Update: Gillard defiant amid fresh leadership row

SYDNEY (AFP) - Embattled Australian Prime Minister Julia Gillard insisted on Wednesday that she was focused on "getting on with the job" of governing as she confronted another reported move to depose her in favour of predecessor Kevin Rudd.

A petition was widely reported to be circulating among Labor lawmakers calling for a caucus meeting where a vote on the leadership would be held, amid unease in the party over an expected rout under Ms Gillard at national elections on Sept 14.

For her hold on Labor power to be tested, the petition would need to be signed by at least a third of the 102 caucus members.

Parliament was due to rise on Thursday night for the last time before the national polls, so any ballot would have to be held before the legislative body disbands.

It would bring to a head weeks of speculation about a new challenge by former leader Mr Rudd against Ms Gillard, who is staring at a crushing election defeat by the Tony Abbott-led conservatives, according to opinion polls.

Mr Abbott told parliament "the poison inside the Labor Party is paralysing the government" and demanded Ms Gillard bring forward the election to Aug 3.

He said parliament had been consumed by "the conversations taking place in the corridors", referring to the petition said to be circulating.

"Let's bring on the election and let's put the future of this country in the hands of the people rather than allowing it to continue to be traded by the faceless men in their ceaseless quest to come up with a less unpopular PM than the one we currently have," he added.

Ms Gillard ruthlessly dispatched Mr Rudd in a 2010 party room coup but he remains popular with the public and is seen by many as Labor's best hope, although he will reportedly only challenge her again if sure of winning convincingly.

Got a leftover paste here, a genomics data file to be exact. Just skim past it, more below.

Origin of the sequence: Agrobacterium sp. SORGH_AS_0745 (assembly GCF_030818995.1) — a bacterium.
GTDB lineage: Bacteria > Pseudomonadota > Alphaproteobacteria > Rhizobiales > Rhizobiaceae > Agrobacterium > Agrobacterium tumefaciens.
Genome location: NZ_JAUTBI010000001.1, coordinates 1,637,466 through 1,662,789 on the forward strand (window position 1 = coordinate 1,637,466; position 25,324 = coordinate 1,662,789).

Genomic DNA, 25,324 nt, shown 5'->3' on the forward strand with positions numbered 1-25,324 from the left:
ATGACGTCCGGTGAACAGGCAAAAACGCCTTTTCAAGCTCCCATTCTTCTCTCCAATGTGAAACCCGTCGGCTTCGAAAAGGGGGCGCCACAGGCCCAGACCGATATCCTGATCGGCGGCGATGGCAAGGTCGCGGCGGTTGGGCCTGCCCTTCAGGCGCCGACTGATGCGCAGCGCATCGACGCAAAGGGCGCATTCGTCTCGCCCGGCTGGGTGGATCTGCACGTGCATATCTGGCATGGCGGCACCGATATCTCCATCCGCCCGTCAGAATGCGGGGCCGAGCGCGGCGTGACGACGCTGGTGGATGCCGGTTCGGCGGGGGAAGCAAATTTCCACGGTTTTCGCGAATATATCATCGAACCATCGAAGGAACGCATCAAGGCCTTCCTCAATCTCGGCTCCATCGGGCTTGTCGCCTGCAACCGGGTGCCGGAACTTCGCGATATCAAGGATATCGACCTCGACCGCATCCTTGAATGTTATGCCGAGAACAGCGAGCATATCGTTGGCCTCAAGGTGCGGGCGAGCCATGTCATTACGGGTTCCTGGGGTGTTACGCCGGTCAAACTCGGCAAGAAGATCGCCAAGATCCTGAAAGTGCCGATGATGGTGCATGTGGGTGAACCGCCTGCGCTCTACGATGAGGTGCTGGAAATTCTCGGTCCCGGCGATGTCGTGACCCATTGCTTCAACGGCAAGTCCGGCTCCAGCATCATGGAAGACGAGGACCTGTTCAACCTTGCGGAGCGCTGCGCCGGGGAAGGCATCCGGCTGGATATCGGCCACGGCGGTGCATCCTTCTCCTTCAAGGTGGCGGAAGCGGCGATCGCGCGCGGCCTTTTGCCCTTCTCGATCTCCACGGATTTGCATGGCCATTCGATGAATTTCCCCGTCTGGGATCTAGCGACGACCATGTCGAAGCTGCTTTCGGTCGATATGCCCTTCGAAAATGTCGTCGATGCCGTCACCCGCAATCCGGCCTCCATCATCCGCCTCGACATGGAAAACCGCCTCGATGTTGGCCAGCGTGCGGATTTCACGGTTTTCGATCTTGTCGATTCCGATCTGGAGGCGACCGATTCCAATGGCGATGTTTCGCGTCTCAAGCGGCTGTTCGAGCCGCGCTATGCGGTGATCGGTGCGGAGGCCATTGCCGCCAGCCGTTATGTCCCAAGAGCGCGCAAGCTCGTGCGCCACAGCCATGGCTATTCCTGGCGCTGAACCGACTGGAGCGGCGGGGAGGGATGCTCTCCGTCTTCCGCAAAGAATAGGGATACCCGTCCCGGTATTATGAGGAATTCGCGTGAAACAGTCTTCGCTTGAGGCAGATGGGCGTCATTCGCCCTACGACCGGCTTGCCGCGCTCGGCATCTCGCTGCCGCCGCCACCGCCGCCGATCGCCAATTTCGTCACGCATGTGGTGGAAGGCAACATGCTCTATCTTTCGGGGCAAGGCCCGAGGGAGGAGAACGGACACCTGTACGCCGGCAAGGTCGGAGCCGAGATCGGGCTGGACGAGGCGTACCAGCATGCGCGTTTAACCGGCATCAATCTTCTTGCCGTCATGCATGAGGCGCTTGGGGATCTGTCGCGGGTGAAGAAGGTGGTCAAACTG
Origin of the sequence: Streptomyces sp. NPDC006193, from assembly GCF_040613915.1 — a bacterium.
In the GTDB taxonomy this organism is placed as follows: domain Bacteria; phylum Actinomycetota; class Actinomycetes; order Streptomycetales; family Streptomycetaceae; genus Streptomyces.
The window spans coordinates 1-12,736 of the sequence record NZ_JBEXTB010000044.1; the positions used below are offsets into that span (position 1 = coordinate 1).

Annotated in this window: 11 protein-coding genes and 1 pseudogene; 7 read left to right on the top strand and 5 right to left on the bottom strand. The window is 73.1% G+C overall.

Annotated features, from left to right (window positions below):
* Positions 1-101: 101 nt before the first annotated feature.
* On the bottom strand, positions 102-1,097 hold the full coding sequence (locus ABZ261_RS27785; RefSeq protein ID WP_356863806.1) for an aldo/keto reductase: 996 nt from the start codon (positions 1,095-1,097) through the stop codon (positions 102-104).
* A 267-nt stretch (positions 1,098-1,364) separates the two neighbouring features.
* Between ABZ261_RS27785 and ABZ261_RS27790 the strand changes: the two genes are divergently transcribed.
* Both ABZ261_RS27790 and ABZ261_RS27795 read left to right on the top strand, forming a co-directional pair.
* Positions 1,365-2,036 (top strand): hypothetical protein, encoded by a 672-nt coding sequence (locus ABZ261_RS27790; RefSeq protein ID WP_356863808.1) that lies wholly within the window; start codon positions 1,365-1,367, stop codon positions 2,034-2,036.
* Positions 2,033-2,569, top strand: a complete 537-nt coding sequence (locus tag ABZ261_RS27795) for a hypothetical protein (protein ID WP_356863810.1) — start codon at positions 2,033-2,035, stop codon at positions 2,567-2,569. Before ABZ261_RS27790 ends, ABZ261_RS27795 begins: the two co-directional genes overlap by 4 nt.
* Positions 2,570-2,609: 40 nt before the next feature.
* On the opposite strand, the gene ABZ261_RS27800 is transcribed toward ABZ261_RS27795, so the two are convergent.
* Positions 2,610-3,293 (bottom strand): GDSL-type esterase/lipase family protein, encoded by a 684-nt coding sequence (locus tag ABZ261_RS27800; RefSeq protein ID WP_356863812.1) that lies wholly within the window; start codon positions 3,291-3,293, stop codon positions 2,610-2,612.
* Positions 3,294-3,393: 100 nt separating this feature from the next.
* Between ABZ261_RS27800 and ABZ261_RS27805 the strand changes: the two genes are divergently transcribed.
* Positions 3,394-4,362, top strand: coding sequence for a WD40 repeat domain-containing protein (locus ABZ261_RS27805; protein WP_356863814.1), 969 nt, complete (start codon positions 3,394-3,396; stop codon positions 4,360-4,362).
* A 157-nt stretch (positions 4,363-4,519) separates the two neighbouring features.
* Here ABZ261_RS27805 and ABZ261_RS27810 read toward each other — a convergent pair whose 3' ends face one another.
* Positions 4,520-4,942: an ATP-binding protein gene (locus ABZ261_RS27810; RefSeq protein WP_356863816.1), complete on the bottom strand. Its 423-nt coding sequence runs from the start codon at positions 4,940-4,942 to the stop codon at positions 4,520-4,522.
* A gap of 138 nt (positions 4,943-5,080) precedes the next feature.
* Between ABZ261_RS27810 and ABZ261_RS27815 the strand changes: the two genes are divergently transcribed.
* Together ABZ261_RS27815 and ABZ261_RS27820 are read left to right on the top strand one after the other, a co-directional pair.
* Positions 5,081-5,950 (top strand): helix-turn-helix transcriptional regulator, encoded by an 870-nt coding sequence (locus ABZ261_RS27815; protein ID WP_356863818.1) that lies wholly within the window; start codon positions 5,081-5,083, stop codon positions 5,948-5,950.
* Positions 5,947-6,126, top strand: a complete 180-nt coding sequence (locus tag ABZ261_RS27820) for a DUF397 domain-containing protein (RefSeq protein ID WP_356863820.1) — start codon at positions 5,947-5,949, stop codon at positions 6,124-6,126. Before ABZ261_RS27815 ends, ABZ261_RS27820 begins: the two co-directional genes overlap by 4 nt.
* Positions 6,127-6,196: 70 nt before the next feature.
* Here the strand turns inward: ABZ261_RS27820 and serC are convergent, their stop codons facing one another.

Australia's first female leader told parliament she was focused only on doing her job, without specifically mentioning the petition.

"I can assure him (Abbott), and I can assure the Australian people, that, as PM, I am getting on with the job and that is what the government is doing," she said.

"The Australian people will make that choice and I certainly believe the Australian people will vote for a stronger, smarter and fairer future under a Labor government."

Ms Gillard has endured near-constant speculation about her leadership since taking power. She won only the narrowest of victories in the 2010 election, resulting in a hung parliament which forced her to cobble together a minority government with the support of independents.

In March, Labor elder statesman Simon Crean made a failed attempt to reinstall Mr Rudd who refused to put his hand up.

In the aftermath, several ministers who backed Rudd resigned from their positions while Mr Crean was sacked.

Mr Rudd himself launched an unsuccessful challenge to Ms Gillard in early 2012, issuing an ultimatum from Washington where he was on Australian government business as foreign minister.

The Mandarin-speaking former diplomat who ended a decade of conservative rule with a landslide 2007 win has since insisted the prime minister has his support.

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